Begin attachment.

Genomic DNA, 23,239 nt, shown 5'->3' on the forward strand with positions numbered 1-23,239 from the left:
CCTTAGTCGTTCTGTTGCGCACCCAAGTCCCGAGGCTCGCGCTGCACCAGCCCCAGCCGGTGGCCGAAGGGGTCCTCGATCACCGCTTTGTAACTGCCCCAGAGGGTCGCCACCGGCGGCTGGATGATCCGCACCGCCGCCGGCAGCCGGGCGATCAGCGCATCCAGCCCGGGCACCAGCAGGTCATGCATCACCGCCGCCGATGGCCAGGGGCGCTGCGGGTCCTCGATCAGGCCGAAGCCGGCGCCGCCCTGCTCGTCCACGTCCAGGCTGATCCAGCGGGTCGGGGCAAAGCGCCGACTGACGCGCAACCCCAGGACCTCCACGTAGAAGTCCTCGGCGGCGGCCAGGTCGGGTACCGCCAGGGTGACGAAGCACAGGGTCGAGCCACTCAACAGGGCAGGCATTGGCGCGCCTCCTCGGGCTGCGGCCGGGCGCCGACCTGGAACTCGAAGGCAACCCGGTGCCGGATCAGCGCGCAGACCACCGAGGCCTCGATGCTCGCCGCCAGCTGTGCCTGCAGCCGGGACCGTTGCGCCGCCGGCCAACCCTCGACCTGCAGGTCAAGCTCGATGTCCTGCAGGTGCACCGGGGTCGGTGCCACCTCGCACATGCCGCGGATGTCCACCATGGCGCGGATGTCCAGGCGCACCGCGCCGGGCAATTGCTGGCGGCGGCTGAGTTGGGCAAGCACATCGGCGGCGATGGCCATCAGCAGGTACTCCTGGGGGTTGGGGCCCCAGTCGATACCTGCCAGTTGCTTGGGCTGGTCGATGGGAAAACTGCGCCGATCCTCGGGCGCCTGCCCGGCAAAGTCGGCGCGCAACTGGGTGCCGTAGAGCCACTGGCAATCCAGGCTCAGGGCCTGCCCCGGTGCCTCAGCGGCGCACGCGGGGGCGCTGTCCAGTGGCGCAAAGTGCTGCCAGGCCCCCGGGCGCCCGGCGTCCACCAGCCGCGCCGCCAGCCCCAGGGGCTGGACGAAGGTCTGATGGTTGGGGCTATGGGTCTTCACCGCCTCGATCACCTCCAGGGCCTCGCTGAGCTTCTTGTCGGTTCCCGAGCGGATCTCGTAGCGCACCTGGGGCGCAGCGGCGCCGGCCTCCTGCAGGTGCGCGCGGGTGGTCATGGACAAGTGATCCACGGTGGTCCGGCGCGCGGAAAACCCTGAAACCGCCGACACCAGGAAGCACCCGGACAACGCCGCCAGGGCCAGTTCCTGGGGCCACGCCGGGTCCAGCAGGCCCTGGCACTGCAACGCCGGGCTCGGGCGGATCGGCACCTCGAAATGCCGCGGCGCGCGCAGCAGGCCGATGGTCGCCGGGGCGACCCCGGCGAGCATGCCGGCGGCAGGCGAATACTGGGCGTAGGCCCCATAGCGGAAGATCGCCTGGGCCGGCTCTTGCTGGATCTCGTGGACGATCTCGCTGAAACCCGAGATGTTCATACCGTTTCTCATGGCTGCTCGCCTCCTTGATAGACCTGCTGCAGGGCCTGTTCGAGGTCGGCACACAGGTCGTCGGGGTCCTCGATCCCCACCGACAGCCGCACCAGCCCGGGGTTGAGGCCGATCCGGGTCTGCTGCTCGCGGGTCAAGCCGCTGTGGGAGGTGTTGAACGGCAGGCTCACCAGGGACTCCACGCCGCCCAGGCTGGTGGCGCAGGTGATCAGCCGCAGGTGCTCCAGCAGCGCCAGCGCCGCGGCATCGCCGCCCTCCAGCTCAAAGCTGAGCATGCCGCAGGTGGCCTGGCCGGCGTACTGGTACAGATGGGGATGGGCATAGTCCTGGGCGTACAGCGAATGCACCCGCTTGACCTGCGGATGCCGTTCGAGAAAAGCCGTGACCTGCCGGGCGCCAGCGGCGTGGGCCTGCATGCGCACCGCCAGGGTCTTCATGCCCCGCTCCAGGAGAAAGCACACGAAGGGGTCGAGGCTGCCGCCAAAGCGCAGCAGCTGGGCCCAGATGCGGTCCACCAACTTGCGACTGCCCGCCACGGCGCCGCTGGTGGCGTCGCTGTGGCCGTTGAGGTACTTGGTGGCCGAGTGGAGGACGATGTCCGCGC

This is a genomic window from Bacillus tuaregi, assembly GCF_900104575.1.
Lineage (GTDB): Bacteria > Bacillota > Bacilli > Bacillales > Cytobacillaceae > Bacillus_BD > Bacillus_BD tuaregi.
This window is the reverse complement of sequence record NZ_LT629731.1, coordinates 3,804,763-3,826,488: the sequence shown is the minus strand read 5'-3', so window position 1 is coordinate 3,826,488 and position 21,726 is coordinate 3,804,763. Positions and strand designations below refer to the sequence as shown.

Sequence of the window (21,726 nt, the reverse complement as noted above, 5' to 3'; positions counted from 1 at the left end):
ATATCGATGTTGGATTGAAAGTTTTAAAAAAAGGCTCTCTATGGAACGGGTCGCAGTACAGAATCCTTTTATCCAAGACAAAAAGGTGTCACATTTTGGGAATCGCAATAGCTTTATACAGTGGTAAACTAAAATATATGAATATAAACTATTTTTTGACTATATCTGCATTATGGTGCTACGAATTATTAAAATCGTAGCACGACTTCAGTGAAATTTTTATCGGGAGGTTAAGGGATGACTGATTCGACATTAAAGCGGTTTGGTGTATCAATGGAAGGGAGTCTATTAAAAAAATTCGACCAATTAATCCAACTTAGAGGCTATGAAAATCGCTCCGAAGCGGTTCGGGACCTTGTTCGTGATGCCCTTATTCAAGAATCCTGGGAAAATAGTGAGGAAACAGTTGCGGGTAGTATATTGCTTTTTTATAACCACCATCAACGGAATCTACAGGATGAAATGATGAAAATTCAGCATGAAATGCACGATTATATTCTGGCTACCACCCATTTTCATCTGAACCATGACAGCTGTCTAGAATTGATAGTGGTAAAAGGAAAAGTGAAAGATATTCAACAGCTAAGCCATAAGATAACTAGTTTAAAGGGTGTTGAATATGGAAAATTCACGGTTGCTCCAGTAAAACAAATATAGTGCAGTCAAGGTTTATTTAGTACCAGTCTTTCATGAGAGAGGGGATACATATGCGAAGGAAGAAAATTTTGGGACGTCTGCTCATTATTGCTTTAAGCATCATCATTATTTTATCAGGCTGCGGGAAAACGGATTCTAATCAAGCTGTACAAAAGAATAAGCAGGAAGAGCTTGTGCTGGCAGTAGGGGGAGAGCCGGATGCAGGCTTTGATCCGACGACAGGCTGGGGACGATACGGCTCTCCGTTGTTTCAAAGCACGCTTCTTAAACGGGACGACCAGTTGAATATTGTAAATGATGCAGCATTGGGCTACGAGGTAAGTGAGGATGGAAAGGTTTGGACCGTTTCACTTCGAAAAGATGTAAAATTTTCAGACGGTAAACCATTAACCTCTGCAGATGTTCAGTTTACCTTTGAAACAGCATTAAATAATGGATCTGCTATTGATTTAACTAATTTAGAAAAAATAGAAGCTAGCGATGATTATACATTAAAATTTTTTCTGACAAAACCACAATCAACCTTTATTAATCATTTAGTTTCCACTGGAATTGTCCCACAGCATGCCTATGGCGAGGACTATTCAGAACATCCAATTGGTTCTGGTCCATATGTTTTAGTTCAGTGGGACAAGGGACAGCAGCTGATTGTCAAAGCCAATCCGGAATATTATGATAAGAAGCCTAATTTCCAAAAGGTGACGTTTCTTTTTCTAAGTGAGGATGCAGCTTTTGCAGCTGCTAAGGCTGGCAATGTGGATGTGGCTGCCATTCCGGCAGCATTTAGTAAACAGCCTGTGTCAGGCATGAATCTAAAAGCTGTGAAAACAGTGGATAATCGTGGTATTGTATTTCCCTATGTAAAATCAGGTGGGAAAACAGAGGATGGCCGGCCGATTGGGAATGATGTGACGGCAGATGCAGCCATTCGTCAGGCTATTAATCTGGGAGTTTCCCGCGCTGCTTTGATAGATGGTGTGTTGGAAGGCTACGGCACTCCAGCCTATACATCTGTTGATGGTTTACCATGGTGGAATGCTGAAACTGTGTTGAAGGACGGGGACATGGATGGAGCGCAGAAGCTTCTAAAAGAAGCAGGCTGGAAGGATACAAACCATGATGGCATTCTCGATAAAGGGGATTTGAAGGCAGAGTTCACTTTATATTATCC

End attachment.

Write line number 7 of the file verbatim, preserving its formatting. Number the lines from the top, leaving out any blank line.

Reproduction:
ATATCGATGTTGGATTGAAAGTTTTAAAAAAAGGCTCTCTATGGAACGGGTCGCAGTACAGAATCCTTTTATCCAAGACAAAAAGGTGTCACATTTTGGGAATCGCAATAGCTTTATACAGTGGTAAACTAAAATATATGAATATAAACTATTTTTTGACTATATCTGCATTATGGTGCTACGAATTATTAAAATCGTAGCACGACTTCAGTGAAATTTTTATCGGGAGGTTAAGGGATGACTGATTCGACATTAAAGCGGTTTGGTGTATCAATGGAAGGGAGTCTATTAAAAAAATTCGACCAATTAATCCAACTTAGAGGCTATGAAAATCGCTCCGAAGCGGTTCGGGACCTTGTTCGTGATGCCCTTATTCAAGAATCCTGGGAAAATAGTGAGGAAACAGTTGCGGGTAGTATATTGCTTTTTTATAACCACCATCAACGGAATCTACAGGATGAAATGATGAAAATTCAGCATGAAATGCACGATTATATTCTGGCTACCACCCATTTTCATCTGAACCATGACAGCTGTCTAGAATTGATAGTGGTAAAAGGAAAAGTGAAAGATATTCAACAGCTAAGCCATAAGATAACTAGTTTAAAGGGTGTTGAATATGGAAAATTCACGGTTGCTCCAGTAAAACAAATATAGTGCAGTCAAGGTTTATTTAGTACCAGTCTTTCATGAGAGAGGGGATACATATGCGAAGGAAGAAAATTTTGGGACGTCTGCTCATTATTGCTTTAAGCATCATCATTATTTTATCAGGCTGCGGGAAAACGGATTCTAATCAAGCTGTACAAAAGAATAAGCAGGAAGAGCTTGTGCTGGCAGTAGGGGGAGAGCCGGATGCAGGCTTTGATCCGACGACAGGCTGGGGACGATACGGCTCTCCGTTGTTTCAAAGCACGCTTCTTAAACGGGACGACCAGTTGAATATTGTAAATGATGCAGCATTGGGCTACGAGGTAAGTGAGGATGGAAAGGTTTGGACCGTTTCACTTCGAAAAGATGTAAAATTTTCAGACGGTAAACCATTAACCTCTGCAGATGTTCAGTTTACCTTTGAAACAGCATTAAATAATGGATCTGCTATTGATTTAACTAATTTAGAAAAAATAGAAGCTAGCGATGATTATACATTAAAATTTTTTCTGACAAAACCACAATCAACCTTTATTAATCATTTAGTTTCCACTGGAATTGTCCCACAGCATGCCTATGGCGAGGACTATTCAGAACATCCAATTGGTTCTGGTCCATATGTTTTAGTTCAGTGGGACAAGGGACAGCAGCTGATTGTCAAAGCCAATCCGGAATATTATGATAAGAAGCCTAATTTCCAAAAGGTGACGTTTCTTTTTCTAAGTGAGGATGCAGCTTTTGCAGCTGCTAAGGCTGGCAATGTGGATGTGGCTGCCATTCCGGCAGCATTTAGTAAACAGCCTGTGTCAGGCATGAATCTAAAAGCTGTGAAAACAGTGGATAATCGTGGTATTGTATTTCCCTATGTAAAATCAGGTGGGAAAACAGAGGATGGCCGGCCGATTGGGAATGATGTGACGGCAGATGCAGCCATTCGTCAGGCTATTAATCTGGGAGTTTCCCGCGCTGCTTTGATAGATGGTGTGTTGGAAGGCTACGGCACTCCAGCCTATACATCTGTTGATGGTTTACCATGGTGGAATGCTGAAACTGTGTTGAAGGACGGGGACATGGATGGAGCGCAGAAGCTTCTAAAAGAAGCAGGCTGGAAGGATACAAACCATGATGGCATTCTCGATAAAGGGGATTTGAAGGCAGAGTTCACTTTATATTATCC